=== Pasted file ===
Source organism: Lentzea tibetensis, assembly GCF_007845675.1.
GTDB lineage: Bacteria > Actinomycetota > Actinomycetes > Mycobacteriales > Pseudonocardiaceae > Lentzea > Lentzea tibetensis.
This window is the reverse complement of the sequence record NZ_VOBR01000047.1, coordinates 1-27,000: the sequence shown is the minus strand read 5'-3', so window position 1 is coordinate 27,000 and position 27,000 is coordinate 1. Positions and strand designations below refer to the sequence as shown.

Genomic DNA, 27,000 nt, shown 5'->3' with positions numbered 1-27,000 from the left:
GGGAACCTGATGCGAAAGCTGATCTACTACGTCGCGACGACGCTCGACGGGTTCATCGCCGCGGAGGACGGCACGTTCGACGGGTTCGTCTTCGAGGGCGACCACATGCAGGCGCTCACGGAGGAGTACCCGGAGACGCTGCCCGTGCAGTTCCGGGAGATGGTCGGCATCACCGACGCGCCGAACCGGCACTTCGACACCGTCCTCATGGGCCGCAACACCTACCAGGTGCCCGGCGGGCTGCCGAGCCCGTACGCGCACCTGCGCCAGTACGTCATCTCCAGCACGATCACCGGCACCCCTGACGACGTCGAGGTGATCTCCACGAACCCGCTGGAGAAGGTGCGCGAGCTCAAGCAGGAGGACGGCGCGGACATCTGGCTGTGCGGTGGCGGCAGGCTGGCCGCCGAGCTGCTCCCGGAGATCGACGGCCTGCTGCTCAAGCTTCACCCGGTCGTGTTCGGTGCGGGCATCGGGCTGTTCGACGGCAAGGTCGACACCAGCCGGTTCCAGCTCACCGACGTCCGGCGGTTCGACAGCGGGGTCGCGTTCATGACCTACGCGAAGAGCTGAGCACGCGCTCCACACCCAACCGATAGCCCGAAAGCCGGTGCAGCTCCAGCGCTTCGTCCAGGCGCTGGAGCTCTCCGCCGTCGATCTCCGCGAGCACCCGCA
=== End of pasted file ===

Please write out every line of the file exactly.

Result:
Source organism: Lentzea tibetensis, assembly GCF_007845675.1.
GTDB lineage: Bacteria > Actinomycetota > Actinomycetes > Mycobacteriales > Pseudonocardiaceae > Lentzea > Lentzea tibetensis.
This window is the reverse complement of the sequence record NZ_VOBR01000047.1, coordinates 1-27,000: the sequence shown is the minus strand read 5'-3', so window position 1 is coordinate 27,000 and position 27,000 is coordinate 1. Positions and strand designations below refer to the sequence as shown.

Genomic DNA, 27,000 nt, shown 5'->3' with positions numbered 1-27,000 from the left:
GGGAACCTGATGCGAAAGCTGATCTACTACGTCGCGACGACGCTCGACGGGTTCATCGCCGCGGAGGACGGCACGTTCGACGGGTTCGTCTTCGAGGGCGACCACATGCAGGCGCTCACGGAGGAGTACCCGGAGACGCTGCCCGTGCAGTTCCGGGAGATGGTCGGCATCACCGACGCGCCGAACCGGCACTTCGACACCGTCCTCATGGGCCGCAACACCTACCAGGTGCCCGGCGGGCTGCCGAGCCCGTACGCGCACCTGCGCCAGTACGTCATCTCCAGCACGATCACCGGCACCCCTGACGACGTCGAGGTGATCTCCACGAACCCGCTGGAGAAGGTGCGCGAGCTCAAGCAGGAGGACGGCGCGGACATCTGGCTGTGCGGTGGCGGCAGGCTGGCCGCCGAGCTGCTCCCGGAGATCGACGGCCTGCTGCTCAAGCTTCACCCGGTCGTGTTCGGTGCGGGCATCGGGCTGTTCGACGGCAAGGTCGACACCAGCCGGTTCCAGCTCACCGACGTCCGGCGGTTCGACAGCGGGGTCGCGTTCATGACCTACGCGAAGAGCTGAGCACGCGCTCCACACCCAACCGATAGCCCGAAAGCCGGTGCAGCTCCAGCGCTTCGTCCAGGCGCTGGAGCTCTCCGCCGTCGATCTCCGCGAGCACCCGCA